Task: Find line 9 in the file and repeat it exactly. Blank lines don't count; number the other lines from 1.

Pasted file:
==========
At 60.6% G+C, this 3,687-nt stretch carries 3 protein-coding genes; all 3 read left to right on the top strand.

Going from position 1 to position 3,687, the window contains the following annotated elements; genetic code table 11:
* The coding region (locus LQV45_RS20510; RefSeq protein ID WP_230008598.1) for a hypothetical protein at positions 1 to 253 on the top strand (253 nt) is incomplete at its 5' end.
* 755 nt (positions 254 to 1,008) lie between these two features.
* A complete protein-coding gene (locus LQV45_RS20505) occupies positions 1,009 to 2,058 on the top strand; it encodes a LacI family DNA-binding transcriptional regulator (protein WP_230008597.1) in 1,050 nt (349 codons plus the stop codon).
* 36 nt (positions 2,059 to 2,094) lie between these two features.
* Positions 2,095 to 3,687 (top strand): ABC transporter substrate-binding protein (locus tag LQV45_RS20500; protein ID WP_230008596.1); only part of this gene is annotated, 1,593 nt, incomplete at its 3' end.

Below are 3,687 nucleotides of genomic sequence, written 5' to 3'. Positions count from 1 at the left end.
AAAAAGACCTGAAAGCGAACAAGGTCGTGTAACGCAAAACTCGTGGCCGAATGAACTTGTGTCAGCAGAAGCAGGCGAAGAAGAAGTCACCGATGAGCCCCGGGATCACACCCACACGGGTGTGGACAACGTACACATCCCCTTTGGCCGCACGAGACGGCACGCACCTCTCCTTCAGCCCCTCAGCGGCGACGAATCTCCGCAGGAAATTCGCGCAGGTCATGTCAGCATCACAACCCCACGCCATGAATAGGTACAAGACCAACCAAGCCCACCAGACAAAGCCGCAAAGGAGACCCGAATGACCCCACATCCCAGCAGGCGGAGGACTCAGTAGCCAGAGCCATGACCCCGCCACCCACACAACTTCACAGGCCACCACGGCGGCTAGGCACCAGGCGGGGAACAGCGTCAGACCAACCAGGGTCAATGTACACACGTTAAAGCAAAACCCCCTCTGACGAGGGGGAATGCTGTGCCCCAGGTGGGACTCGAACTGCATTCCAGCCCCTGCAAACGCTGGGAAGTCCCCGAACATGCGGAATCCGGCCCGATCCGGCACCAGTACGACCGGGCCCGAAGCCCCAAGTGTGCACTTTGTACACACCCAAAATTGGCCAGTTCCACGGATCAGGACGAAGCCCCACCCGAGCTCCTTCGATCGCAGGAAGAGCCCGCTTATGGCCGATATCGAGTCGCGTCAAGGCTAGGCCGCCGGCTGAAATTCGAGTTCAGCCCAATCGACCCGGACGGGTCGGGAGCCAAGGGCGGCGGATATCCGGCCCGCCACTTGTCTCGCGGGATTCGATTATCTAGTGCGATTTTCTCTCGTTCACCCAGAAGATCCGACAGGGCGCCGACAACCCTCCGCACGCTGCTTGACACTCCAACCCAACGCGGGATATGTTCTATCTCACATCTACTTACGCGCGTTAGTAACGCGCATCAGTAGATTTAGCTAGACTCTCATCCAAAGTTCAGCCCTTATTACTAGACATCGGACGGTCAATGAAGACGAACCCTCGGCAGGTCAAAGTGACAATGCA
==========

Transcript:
AAAAAGACCTGAAAGCGAACAAGGTCGTGTAACGCAAAACTCGTGGCCGAATGAACTTGTGTCAGCAGAAGCAGGCGAAGAAGAAGTCACCGATGAGCCCCGGGATCACACCCACACGGGTGTGGACAACGTACACATCCCCTTTGGCCGCACGAGACGGCACGCACCTCTCCTTCAGCCCCTCAGCGGCGACGAATCTCCGCAGGAAATTCGCGCAGGTCATGTCAGCATCACAACCCCACGCCATGAATAGGTACAAGACCAACCAAGCCCACCAGACAAAGCCGCAAAGGAGACCCGAATGACCCCACATCCCAGCAGGCGGAGGACTCAGTAGCCAGAGCCATGACCCCGCCACCCACACAACTTCACAGGCCACCACGGCGGCTAGGCACCAGGCGGGGAACAGCGTCAGACCAACCAGGGTCAATGTACACACGTTAAAGCAAAACCCCCTCTGACGAGGGGGAATGCTGTGCCCCAGGTGGGACTCGAACTGCATTCCAGCCCCTGCAAACGCTGGGAAGTCCCCGAACATGCGGAATCCGGCCCGATCCGGCACCAGTACGACCGGGCCCGAAGCCCCAAGTGTGCACTTTGTACACACCCAAAATTGGCCAGTTCCACGGATCAGGACGAAGCCCCACCCGAGCTCCTTCGATCGCAGGAAGAGCCCGCTTATGGCCGATATCGAGTCGCGTCAAGGCTAGGCCGCCGGCTGAAATTCGAGTTCAGCCCAATCGACCCGGACGGGTCGGGAGCCAAGGGCGGCGGATATCCGGCCCGCCACTTGTCTCGCGGGATTCGATTATCTAGTGCGATTTTCTCTCGTTCACCCAGAAGATCCGACAGGGCGCCGACAACCCTCCGCACGCTGCTTGACACTCCAACCCAACGCGGGATATGTTCTATCTCACATCTACTTACGCGCGTTAGTAACGCGCATCAGTAGATTTAGCTAGACTCTCATCCAAAGTTCAGCCCTTATTACTAGACATCGGACGGTCAATGAAGACGAACCCTCGGCAGGTCAAAGTGACAATGCA